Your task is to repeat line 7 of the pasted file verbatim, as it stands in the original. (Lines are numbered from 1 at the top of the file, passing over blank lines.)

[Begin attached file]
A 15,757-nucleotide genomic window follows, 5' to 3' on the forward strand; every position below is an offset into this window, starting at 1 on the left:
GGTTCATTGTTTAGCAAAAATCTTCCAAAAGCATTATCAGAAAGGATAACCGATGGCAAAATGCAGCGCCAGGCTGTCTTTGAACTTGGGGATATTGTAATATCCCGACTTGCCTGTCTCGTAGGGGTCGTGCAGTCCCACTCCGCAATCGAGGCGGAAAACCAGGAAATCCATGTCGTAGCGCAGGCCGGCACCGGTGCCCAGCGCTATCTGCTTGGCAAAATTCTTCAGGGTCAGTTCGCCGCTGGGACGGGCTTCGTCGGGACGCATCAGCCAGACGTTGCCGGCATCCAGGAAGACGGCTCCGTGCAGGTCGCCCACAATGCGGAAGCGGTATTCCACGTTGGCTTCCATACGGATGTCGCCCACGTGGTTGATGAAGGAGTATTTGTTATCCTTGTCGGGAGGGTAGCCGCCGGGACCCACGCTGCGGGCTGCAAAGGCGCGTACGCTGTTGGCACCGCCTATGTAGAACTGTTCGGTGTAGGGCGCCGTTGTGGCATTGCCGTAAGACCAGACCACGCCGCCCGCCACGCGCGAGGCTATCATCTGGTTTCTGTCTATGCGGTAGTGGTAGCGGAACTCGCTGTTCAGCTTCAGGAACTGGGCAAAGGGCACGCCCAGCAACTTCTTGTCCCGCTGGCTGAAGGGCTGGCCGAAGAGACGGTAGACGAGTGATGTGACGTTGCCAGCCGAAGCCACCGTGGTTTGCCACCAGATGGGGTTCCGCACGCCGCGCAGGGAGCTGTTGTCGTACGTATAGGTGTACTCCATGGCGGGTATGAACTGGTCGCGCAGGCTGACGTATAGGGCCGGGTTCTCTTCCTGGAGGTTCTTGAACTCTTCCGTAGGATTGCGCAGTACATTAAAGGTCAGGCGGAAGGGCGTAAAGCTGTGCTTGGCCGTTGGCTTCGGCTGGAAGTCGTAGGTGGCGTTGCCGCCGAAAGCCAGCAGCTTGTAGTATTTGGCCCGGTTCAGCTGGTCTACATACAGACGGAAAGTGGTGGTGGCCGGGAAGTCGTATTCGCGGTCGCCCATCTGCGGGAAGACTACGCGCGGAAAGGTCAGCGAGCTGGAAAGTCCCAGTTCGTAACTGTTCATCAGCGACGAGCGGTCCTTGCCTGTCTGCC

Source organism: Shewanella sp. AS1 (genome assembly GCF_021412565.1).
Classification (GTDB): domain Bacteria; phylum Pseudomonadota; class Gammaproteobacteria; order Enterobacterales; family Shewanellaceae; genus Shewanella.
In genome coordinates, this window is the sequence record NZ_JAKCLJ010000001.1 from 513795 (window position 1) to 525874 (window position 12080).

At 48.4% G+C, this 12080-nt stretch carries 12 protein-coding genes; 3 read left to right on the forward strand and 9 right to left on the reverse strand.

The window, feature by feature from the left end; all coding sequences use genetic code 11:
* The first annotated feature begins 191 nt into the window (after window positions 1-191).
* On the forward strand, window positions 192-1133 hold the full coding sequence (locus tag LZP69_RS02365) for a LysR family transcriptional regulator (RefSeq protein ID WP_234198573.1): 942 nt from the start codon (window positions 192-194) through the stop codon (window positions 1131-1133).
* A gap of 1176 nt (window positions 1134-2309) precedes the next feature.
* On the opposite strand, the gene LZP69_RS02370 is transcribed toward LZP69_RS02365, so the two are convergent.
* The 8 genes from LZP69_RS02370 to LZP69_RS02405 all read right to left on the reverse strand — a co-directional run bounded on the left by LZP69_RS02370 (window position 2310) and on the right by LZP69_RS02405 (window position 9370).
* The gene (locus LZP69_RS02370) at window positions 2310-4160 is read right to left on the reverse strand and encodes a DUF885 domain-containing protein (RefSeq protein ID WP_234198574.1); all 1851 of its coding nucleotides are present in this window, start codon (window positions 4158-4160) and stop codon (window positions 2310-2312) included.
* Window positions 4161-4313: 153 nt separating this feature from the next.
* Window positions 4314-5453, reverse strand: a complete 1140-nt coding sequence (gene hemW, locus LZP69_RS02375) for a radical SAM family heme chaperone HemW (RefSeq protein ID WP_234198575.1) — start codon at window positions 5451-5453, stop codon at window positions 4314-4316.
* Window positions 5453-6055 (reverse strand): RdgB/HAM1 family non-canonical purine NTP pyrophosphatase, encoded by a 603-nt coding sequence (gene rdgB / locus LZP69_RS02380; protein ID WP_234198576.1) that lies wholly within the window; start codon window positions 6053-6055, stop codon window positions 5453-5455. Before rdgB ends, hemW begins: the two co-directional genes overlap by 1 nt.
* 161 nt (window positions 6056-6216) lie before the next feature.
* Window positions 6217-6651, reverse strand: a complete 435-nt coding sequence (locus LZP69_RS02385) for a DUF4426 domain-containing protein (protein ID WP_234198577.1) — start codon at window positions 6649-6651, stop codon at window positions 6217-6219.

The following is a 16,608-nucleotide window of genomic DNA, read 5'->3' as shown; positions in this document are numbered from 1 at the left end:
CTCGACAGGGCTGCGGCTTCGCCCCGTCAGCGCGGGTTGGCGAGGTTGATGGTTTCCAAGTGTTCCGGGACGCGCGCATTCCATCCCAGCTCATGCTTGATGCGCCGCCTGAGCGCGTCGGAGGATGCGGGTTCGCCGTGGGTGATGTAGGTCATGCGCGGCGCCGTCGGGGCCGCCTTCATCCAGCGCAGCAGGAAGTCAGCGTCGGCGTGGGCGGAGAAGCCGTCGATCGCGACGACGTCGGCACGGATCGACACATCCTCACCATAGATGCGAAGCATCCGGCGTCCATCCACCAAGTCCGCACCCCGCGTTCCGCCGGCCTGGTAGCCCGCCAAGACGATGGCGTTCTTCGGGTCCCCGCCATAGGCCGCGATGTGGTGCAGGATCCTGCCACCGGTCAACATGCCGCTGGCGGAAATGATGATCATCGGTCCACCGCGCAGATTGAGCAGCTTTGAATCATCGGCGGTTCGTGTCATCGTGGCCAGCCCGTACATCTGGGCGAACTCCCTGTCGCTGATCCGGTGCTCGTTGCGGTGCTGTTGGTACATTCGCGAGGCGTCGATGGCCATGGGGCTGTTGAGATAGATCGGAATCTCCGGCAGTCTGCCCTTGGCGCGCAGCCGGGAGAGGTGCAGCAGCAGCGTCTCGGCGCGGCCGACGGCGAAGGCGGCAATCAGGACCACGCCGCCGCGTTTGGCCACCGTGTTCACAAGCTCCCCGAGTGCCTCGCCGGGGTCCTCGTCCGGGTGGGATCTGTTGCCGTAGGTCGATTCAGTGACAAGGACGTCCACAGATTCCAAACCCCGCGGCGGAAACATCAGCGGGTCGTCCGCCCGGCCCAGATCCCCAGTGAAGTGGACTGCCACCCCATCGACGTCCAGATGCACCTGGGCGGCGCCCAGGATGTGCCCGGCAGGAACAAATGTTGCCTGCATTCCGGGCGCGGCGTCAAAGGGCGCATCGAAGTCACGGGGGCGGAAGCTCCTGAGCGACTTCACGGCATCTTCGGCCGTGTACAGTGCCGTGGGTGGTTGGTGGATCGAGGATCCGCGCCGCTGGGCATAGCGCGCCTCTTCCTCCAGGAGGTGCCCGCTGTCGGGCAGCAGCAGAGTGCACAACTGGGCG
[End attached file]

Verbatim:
The window, feature by feature from the left end; all coding sequences use genetic code 11: